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Effectiveness of egg yolk immunoglobulin against the intracellular salmonid pathogen Piscirickettsia salmonis.

Posted by on in 2015
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Oliver C1Valenzuela K1Silva H1Haro RE1Cortés M1Sandoval R1Pontigo JP1Álvarez C1Figueroa JE1,2Avendaño-Herrera R2,3,4Troncoso JM5Yáñez AJ1,2. 2015. J Appl Microbiol. 119(2):365-76. doi: 10.1111/jam.12857. Epub 2015 Jun 25.

  • 1Instituto de Bioquímica y Microbiología, Facultad de Ciencias, Universidad Austral de Chile, Valdivia, Chile.
  • 2Interdisciplinary Center for Aquaculture Research (INCAR), Concepción, Chile.
  • 3Laboratorio de Patología de Organismos Acuáticos y Biotecnología Acuícola, Departamento de Ciencias Biológicas, Facultad de Ciencias Biológicas, Universidad Andrés Bello, Viña del Mar, Chile.
  • 4Centro de Investigación Marina Quintay (CIMARQ), Quintay, Chile.
  • 5EWOS Innovation Chile, Calbuco, Chile.



To produce and characterize egg yolk immunoglobulin (IgY) against the fish intracellular pathogen Piscirickettsia salmonis as well as to evaluate the antibacterial activity of IgY in vitro and the availability in the serum of fish immunized orally.


Specific IgY was produced by immunizing hens with P. salmonis proteins. The IgY was obtained from egg yolks using the ammonium sulphate precipitation method and it was characterized by SDS-PAGE, Western-blot and ELISA, demonstrating that anti-P. salmonisIgY strongly reacted specifically against P. salmonis proteins. In an in vitro neutralization assay, IgY inhibited the growth of P. salmonis in liquid medium at concentrations ranging from 128 to 256 μg ml(-1) in a dose-dependent manner. Interestingly, IgY against P. salmonis also generates a strong protective effect on the infection of P. salmonis in salmon head kidney-1 cells. In addition, the bacteriostatic function of IgY appears to result possibly from agglutination by the interaction of IgY with surface components of the pathogen. Finally, to confirm this IgY as an alternative for salmonid treatment, Atlantic salmon (Salmo salar) specimens were orally inoculated with IgY. The analysis of the sera demonstrates that IgY was effectively transported by fish intestine and that this immunoglobulins maintains its properties and recognizes several proteins of P. salmonis up to 12 h after inoculation of IgY against P. salmonis.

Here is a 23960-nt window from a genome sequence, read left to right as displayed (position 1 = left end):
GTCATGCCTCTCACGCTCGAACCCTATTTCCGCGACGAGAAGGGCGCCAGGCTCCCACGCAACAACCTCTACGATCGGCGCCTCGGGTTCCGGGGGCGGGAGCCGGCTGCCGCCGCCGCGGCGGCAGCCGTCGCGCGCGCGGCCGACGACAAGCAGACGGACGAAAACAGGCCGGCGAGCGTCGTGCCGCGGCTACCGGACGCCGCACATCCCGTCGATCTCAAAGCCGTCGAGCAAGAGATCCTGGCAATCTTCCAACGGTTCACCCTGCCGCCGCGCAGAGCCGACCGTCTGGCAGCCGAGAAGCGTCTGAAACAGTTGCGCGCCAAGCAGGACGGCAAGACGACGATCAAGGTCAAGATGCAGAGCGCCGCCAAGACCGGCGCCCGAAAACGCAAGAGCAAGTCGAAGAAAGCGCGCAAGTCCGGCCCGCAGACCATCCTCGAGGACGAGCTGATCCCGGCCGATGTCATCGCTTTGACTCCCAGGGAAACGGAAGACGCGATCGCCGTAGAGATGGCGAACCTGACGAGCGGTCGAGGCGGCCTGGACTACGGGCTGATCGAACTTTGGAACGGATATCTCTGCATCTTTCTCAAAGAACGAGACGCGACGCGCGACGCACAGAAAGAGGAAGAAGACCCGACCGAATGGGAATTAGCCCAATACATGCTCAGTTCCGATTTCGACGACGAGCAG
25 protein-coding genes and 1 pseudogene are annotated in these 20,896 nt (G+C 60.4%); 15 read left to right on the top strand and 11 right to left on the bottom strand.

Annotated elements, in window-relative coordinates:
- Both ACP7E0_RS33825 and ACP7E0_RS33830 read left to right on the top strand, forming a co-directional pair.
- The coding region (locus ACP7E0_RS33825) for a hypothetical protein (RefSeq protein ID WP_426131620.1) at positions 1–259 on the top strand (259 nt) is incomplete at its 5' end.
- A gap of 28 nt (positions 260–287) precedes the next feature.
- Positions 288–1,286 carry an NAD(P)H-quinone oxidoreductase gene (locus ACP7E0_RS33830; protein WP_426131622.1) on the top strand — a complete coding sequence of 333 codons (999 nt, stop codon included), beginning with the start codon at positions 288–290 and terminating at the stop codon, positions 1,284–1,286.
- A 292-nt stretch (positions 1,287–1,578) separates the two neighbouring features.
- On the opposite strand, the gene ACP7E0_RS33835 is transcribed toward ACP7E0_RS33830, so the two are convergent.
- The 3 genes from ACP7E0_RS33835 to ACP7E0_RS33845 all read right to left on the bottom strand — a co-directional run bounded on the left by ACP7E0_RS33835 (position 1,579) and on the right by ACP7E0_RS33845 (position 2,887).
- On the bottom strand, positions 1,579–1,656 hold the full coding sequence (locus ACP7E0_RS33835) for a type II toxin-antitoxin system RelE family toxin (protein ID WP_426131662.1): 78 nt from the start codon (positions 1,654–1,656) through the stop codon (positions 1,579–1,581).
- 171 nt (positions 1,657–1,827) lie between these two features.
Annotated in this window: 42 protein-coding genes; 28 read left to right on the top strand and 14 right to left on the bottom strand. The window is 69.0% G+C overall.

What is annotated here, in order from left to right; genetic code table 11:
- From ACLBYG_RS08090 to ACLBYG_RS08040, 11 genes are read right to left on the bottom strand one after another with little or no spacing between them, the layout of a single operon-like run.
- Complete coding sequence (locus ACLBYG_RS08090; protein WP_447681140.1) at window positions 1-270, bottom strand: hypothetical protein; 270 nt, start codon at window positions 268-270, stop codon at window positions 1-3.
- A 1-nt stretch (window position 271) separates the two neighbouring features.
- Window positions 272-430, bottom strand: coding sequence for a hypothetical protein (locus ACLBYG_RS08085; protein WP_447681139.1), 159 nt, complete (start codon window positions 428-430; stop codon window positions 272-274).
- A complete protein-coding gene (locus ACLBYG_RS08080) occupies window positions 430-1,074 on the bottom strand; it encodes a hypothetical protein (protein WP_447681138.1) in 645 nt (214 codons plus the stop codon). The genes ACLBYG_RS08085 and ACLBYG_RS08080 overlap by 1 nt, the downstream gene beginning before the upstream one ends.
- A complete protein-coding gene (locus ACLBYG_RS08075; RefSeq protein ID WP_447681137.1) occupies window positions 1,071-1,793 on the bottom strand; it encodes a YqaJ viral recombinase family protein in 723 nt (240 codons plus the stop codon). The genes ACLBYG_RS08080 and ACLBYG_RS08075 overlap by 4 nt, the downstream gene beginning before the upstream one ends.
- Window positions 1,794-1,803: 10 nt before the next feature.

Specific IgY effectively inhibited the growth of P. salmonis and this immunoglobulin can be released in the Atlantic salmon sera when administered orally to fish.


We propose that this specific IgY against this fastidious micro-organism could be a useful strategy for the treatment of piscirickettsiosis.

© 2015 The Society for Applied Microbiology.


IgY; Piscirickettsia salmonis; chicken egg yolk; growth inhibition; immunoglobulin; piscirickettsiosis

[PubMed - in process]
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